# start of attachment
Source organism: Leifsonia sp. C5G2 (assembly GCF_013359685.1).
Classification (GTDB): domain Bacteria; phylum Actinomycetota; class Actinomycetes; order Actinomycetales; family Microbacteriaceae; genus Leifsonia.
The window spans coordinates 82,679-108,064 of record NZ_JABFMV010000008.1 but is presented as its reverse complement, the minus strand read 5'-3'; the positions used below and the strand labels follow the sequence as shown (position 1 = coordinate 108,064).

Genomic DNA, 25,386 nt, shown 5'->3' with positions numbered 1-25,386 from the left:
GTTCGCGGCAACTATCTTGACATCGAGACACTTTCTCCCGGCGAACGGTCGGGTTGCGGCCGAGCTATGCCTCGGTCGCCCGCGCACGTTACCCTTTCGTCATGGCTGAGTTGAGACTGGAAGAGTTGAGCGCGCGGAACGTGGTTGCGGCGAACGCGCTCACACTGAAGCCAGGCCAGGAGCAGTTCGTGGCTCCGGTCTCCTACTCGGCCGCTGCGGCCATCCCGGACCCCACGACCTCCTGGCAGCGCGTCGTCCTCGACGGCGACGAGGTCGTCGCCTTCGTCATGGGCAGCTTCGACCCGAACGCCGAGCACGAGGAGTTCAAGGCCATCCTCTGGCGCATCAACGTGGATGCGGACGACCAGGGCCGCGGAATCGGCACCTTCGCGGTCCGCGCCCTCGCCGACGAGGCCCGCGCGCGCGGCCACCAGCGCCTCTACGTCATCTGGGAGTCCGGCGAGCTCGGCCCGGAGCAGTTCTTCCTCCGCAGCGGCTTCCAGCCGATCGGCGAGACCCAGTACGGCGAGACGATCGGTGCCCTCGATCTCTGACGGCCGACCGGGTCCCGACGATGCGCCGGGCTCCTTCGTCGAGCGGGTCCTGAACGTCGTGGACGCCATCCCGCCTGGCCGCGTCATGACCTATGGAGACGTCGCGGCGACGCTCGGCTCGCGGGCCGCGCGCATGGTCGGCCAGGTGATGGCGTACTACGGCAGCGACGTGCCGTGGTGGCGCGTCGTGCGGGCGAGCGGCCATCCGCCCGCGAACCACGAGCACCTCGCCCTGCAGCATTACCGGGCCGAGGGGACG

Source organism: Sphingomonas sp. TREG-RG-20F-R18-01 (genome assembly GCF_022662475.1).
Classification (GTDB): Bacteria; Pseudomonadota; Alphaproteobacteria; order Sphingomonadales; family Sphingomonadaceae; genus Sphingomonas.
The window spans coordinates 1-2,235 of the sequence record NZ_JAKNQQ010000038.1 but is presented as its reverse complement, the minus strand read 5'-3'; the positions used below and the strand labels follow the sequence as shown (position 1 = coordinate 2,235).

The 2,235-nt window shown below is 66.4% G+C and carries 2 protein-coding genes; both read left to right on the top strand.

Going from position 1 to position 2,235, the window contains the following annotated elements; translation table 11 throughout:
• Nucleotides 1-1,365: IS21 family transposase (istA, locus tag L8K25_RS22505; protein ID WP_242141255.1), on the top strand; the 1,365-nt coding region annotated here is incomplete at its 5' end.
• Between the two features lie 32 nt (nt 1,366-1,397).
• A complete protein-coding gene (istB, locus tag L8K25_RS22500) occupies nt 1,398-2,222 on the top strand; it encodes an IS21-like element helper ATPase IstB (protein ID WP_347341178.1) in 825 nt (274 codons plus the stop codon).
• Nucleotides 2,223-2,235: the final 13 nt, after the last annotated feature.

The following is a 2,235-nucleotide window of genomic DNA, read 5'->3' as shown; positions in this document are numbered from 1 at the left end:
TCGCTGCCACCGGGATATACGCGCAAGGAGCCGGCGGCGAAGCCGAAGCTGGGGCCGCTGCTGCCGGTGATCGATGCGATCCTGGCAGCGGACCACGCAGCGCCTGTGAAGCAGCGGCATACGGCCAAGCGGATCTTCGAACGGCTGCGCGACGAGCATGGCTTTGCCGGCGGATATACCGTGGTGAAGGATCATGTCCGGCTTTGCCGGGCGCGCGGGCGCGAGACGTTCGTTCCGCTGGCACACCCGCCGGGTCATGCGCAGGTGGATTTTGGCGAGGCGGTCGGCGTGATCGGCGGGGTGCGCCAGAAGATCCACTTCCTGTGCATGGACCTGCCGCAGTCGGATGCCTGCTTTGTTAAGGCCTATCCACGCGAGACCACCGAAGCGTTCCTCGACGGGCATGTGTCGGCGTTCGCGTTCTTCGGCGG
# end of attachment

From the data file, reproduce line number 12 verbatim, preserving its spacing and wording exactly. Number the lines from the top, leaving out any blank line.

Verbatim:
• Between the two features lie 32 nt (nt 1,366-1,397).